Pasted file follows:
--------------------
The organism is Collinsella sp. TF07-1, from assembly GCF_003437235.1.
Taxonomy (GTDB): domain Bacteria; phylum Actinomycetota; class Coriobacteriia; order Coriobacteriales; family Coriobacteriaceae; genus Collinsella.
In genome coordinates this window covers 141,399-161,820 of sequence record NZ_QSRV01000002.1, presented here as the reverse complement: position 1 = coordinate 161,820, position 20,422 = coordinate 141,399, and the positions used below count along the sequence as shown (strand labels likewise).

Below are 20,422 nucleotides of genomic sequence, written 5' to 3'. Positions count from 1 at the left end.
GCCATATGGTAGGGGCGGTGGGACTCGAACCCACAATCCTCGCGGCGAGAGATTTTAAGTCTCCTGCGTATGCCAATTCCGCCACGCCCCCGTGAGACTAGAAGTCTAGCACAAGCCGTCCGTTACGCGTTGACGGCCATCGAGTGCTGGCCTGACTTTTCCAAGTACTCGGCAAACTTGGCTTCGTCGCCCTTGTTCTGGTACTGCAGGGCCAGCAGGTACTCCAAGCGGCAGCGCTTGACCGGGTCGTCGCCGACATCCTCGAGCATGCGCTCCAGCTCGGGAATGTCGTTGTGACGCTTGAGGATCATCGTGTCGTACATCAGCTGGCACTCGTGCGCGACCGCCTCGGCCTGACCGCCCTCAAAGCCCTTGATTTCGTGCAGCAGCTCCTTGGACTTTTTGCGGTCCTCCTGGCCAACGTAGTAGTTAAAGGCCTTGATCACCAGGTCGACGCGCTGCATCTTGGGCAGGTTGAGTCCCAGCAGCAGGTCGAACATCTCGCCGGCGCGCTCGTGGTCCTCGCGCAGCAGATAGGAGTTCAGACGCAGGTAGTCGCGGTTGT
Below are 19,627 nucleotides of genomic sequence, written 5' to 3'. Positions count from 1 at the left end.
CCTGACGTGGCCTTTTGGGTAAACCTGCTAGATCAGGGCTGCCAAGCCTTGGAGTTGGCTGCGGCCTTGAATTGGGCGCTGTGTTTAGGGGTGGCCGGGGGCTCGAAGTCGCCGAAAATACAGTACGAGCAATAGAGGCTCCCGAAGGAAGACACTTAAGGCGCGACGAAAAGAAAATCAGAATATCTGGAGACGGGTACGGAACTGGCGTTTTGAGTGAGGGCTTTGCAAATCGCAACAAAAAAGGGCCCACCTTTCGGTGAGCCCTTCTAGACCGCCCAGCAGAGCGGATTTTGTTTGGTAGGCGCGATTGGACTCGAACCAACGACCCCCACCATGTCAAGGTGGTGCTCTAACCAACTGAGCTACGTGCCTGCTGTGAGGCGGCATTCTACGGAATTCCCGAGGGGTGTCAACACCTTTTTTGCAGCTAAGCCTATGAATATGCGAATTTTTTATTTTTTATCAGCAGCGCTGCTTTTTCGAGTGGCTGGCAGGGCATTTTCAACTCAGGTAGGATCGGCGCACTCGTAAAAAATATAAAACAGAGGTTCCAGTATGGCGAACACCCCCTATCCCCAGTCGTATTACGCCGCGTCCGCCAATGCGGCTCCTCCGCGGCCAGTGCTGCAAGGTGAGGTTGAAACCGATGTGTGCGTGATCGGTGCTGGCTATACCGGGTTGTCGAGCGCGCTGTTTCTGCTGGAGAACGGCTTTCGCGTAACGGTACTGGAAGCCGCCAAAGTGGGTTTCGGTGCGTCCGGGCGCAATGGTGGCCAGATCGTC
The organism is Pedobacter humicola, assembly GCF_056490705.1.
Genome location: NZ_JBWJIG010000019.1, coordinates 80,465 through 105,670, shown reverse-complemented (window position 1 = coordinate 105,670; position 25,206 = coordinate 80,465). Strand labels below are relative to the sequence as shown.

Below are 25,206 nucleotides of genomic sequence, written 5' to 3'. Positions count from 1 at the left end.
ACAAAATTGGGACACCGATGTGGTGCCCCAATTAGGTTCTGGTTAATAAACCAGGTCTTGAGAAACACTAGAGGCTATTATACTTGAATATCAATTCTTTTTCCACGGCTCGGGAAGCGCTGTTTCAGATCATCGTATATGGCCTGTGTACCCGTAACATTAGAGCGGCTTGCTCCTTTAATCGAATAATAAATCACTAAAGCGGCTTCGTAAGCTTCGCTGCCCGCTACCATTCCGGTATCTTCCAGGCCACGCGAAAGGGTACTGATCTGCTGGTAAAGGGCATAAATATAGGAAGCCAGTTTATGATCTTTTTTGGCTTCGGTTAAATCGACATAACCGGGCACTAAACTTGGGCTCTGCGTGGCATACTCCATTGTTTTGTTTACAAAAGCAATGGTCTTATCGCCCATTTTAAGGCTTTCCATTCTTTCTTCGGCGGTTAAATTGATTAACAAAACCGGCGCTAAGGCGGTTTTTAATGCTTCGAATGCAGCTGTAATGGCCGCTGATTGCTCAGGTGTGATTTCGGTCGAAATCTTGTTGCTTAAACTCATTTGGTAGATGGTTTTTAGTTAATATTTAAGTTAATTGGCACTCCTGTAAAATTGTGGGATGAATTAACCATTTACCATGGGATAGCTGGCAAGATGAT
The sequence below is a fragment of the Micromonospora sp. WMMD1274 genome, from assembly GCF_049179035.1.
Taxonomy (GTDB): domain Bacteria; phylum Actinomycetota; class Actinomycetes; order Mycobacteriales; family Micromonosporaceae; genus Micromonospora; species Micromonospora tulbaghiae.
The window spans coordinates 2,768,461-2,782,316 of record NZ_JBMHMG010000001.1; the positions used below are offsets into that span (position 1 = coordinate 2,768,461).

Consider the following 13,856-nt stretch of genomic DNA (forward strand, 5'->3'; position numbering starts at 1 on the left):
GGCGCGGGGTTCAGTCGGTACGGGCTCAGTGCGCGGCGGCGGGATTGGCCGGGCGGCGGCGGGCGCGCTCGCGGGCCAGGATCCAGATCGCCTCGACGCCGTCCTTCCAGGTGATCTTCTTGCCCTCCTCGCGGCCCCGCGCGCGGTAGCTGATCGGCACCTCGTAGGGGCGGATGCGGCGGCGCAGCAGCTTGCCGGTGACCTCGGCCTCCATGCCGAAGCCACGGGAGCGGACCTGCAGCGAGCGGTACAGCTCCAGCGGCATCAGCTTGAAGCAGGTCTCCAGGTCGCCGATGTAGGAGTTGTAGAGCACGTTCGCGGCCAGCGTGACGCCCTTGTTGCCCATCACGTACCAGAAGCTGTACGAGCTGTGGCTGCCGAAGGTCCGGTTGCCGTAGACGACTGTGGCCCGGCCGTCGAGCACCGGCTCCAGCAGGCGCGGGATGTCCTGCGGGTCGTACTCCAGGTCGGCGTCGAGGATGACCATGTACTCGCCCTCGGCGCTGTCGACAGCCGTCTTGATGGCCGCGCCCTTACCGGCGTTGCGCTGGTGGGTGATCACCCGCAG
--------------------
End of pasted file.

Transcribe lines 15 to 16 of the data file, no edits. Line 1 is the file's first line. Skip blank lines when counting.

Consider the following 13,856-nt stretch of genomic DNA (forward strand, 5'->3'; position numbering starts at 1 on the left):
GGCGCGGGGTTCAGTCGGTACGGGCTCAGTGCGCGGCGGCGGGATTGGCCGGGCGGCGGCGGGCGCGCTCGCGGGCCAGGATCCAGATCGCCTCGACGCCGTCCTTCCAGGTGATCTTCTTGCCCTCCTCGCGGCCCCGCGCGCGGTAGCTGATCGGCACCTCGTAGGGGCGGATGCGGCGGCGCAGCAGCTTGCCGGTGACCTCGGCCTCCATGCCGAAGCCACGGGAGCGGACCTGCAGCGAGCGGTACAGCTCCAGCGGCATCAGCTTGAAGCAGGTCTCCAGGTCGCCGATGTAGGAGTTGTAGAGCACGTTCGCGGCCAGCGTGACGCCCTTGTTGCCCATCACGTACCAGAAGCTGTACGAGCTGTGGCTGCCGAAGGTCCGGTTGCCGTAGACGACTGTGGCCCGGCCGTCGAGCACCGGCTCCAGCAGGCGCGGGATGTCCTGCGGGTCGTACTCCAGGTCGGCGTCGAGGATGACCATGTACTCGCCCTCGGCGCTGTCGACAGCCGTCTTGATGGCCGCGCCCTTACCGGCGTTGCGCTGGTGGGTGATCACCCGCAG